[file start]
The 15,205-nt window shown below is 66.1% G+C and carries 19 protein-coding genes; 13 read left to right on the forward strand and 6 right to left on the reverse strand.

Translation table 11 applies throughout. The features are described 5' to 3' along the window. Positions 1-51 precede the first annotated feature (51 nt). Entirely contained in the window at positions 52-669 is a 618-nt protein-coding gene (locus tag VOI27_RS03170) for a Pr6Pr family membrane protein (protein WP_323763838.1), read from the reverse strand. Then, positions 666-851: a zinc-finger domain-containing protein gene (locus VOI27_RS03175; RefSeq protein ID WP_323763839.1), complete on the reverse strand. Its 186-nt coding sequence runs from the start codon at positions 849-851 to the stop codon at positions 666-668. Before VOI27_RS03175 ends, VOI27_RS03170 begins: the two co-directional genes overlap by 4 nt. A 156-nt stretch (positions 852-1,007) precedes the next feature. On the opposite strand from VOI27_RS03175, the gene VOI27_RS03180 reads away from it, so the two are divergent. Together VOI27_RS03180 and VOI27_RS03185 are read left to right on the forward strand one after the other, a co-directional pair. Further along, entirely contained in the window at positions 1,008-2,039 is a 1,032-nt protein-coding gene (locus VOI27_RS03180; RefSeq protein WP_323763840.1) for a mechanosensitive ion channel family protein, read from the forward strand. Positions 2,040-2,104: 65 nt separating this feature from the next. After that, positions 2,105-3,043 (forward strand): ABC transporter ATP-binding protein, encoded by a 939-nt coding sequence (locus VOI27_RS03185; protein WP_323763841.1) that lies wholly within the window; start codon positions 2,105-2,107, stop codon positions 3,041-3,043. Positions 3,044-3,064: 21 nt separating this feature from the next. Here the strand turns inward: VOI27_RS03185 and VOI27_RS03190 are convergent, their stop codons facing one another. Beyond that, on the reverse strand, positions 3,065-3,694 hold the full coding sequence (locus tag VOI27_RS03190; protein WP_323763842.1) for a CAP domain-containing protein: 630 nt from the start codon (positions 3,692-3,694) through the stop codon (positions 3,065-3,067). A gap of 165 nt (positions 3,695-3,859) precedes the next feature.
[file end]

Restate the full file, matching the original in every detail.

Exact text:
The 15,205-nt window shown below is 66.1% G+C and carries 19 protein-coding genes; 13 read left to right on the forward strand and 6 right to left on the reverse strand.

Translation table 11 applies throughout. The features are described 5' to 3' along the window. Positions 1-51 precede the first annotated feature (51 nt). Entirely contained in the window at positions 52-669 is a 618-nt protein-coding gene (locus tag VOI27_RS03170) for a Pr6Pr family membrane protein (protein WP_323763838.1), read from the reverse strand. Then, positions 666-851: a zinc-finger domain-containing protein gene (locus VOI27_RS03175; RefSeq protein ID WP_323763839.1), complete on the reverse strand. Its 186-nt coding sequence runs from the start codon at positions 849-851 to the stop codon at positions 666-668. Before VOI27_RS03175 ends, VOI27_RS03170 begins: the two co-directional genes overlap by 4 nt. A 156-nt stretch (positions 852-1,007) precedes the next feature. On the opposite strand from VOI27_RS03175, the gene VOI27_RS03180 reads away from it, so the two are divergent. Together VOI27_RS03180 and VOI27_RS03185 are read left to right on the forward strand one after the other, a co-directional pair. Further along, entirely contained in the window at positions 1,008-2,039 is a 1,032-nt protein-coding gene (locus VOI27_RS03180; RefSeq protein WP_323763840.1) for a mechanosensitive ion channel family protein, read from the forward strand. Positions 2,040-2,104: 65 nt separating this feature from the next. After that, positions 2,105-3,043 (forward strand): ABC transporter ATP-binding protein, encoded by a 939-nt coding sequence (locus VOI27_RS03185; protein WP_323763841.1) that lies wholly within the window; start codon positions 2,105-2,107, stop codon positions 3,041-3,043. Positions 3,044-3,064: 21 nt separating this feature from the next. Here the strand turns inward: VOI27_RS03185 and VOI27_RS03190 are convergent, their stop codons facing one another. Beyond that, on the reverse strand, positions 3,065-3,694 hold the full coding sequence (locus tag VOI27_RS03190; protein WP_323763842.1) for a CAP domain-containing protein: 630 nt from the start codon (positions 3,692-3,694) through the stop codon (positions 3,065-3,067). A gap of 165 nt (positions 3,695-3,859) precedes the next feature.